“All generalisations are dangerous, even this one.”
― Alexandre Dumas Jr.
A google search on business culture in Spain reveals a surprising uniformity of opinion, and more than a few stereotypical depictions of local customs. But with society changing rapidly and an ever growing diversity among sectors, the way business is done in Spain is changing too, so not all the traditional generalisations may apply.
One recurring theme in all the guides is how the Spanish place a high value on personal relations and building trust. We subscribe fully to that, but bear in mind that in the professional world, a more hard-nosed criteria than the number of long lunches you have shared will also come into play. Nor should bonhomie and backslapping be misinterpreted as a promise to buy your product.
Business lunches are traditionally considered to be a good way of building relationships, but don’t assume that a good lunch is always appropriate. Many people are too busy for long lunches. The key is to know who you’re dealing with. Since face-to-face contact is normally important in Spain, a mid-morning coffee can work well as a more time-efficient way of avoiding a formal round-the-table meeting, or an even more informal beer or glass of wine after work. In the latter case you’ll probably find your Spanish counterpart quick off the mark to pick up the bar bill. If so, make a genuine and determined attempt to pay yourself. They probably won’t let you, but your good intentions will be appreciated.
The process of building trust takes time, so don’t expect decisions to be made on the first meeting. If you do sit down for lunch before any deal is done, many guides even advise against talking about business at all, or at least not until well into the meal. I recall one lunch in one of Madrid’s swankier restaurants in which the investors in a cash strapped and loss-making retail chain had barely waited for us all to be seated before asking directly if we were prepared to lend them money. The answer was no, and although that wouldn’t have changed if they had waited to ask the question until the dessert, we might have all savoured the lunch enjoyed it a bit more.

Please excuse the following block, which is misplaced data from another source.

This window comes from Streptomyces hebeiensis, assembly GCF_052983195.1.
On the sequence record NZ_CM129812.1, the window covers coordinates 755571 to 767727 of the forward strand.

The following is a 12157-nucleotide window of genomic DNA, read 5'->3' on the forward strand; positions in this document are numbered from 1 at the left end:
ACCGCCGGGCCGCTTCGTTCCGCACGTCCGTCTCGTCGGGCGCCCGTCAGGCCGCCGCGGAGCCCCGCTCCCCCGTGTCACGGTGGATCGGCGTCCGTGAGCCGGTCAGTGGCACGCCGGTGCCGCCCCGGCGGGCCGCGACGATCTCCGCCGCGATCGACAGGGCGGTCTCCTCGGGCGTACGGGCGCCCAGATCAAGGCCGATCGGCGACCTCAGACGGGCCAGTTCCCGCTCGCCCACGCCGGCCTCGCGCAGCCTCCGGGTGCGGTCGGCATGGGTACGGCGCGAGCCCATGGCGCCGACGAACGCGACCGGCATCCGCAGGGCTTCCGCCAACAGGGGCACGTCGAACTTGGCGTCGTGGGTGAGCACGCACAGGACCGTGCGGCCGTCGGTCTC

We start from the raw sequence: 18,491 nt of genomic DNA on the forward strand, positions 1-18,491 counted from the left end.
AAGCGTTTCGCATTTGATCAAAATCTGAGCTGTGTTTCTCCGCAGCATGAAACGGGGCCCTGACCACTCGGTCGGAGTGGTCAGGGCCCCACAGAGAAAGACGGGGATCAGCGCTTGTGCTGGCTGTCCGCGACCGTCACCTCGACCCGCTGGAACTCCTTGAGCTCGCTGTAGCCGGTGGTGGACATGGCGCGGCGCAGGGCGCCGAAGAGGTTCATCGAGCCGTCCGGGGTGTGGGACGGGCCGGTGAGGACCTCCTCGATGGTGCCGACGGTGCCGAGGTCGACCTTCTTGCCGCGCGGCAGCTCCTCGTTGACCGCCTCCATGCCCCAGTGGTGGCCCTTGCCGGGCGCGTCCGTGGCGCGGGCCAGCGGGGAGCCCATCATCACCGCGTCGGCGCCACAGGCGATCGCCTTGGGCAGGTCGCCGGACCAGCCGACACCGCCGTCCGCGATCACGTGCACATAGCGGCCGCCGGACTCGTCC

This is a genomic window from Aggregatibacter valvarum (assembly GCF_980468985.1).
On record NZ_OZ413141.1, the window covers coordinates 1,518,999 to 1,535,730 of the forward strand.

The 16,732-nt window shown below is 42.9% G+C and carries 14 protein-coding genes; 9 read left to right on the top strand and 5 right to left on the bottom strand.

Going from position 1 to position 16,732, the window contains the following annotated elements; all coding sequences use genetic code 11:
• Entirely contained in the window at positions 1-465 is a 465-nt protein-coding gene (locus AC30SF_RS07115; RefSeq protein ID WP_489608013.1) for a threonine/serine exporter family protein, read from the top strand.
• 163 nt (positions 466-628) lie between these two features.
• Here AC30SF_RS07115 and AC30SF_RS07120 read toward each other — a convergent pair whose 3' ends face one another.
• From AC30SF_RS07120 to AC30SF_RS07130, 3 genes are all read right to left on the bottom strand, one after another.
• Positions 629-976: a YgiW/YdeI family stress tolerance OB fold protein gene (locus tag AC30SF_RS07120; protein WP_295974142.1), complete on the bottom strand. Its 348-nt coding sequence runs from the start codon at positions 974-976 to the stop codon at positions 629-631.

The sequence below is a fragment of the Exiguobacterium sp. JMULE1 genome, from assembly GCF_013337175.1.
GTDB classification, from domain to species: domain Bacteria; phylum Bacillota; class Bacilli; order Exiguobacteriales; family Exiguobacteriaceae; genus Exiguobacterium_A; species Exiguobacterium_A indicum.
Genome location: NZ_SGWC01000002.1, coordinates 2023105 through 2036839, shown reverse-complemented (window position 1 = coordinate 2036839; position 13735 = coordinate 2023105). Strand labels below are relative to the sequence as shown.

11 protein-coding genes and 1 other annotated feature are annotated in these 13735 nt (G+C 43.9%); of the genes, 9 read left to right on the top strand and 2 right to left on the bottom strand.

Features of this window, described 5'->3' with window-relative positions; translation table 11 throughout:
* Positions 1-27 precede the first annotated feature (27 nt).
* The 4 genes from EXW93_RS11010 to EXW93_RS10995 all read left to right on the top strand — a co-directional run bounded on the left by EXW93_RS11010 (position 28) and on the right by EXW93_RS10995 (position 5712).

Spain is often associated with a lack of punctuality, but be wary of that old cliché too. It’s true that folks here are slightly less obsessive about turning up on time. Madrid is a big city with lots of traffic, so it’s wise to build in some flexibility to your schedule for possible late shows, but do all you can to avoid being late yourself – especially if you’re the one trying to do the selling.
Working hours can vary greatly. The standard working day is assumed to be from 9 to 7 (or later) with a two hour (or longer) lunch break, but this is by no means the norm. Factories tend to start and finish early, and many businesses allow one hour for lunch, often in a staff canteen. The sandwich-at-your-desk tradition so embedded in London culture and so disliked by nutritionists has never really taken off here, so as a general rule don’t expect meetings between 2 and 4 pm. Virtually no one has the luxury of a quick sleep after lunch, so avoid any mention of siestas which can come across as negative stereotyping.
Bear in mind that many companies close early on Friday’s, so aiming for a meeting on Friday afternoon may not be a popular move. August should be avoided as much as possible, and it’s worth checking for local bank holidays before arranging a trip. Think about what clothes to take – the Spanish are generally snappy dressers and give importance to appearance. Ties are far less common these days in many businesses, although most (male) bankers, lawyers and accountants maintain the tradition. Either way, in the words of one expert, both men and women are advised to “dress with elegance and use only top-quality materials in subdued colours”. Then there’s the weather factor – in Madrid, summer can be hellishly hot so thick wool suits should be avoided.
Spain is a diverse place and Madrid a cosmopolitan city. Business culture is not uniform, and will vary depending on the type of company you are visiting. Our advice to avoid gaffes is simple: be aware that things may be different, find out as much as possible about who you’re dealing with, and be flexible. Above all, relax, enjoy the city, and work on building up trust with your Spanish partners, because whether or not it’s your first visit to this city, you’ll almost certainly want to come back.
By Roger Pike
WH Advisers – Your Market Entry partner for Spain
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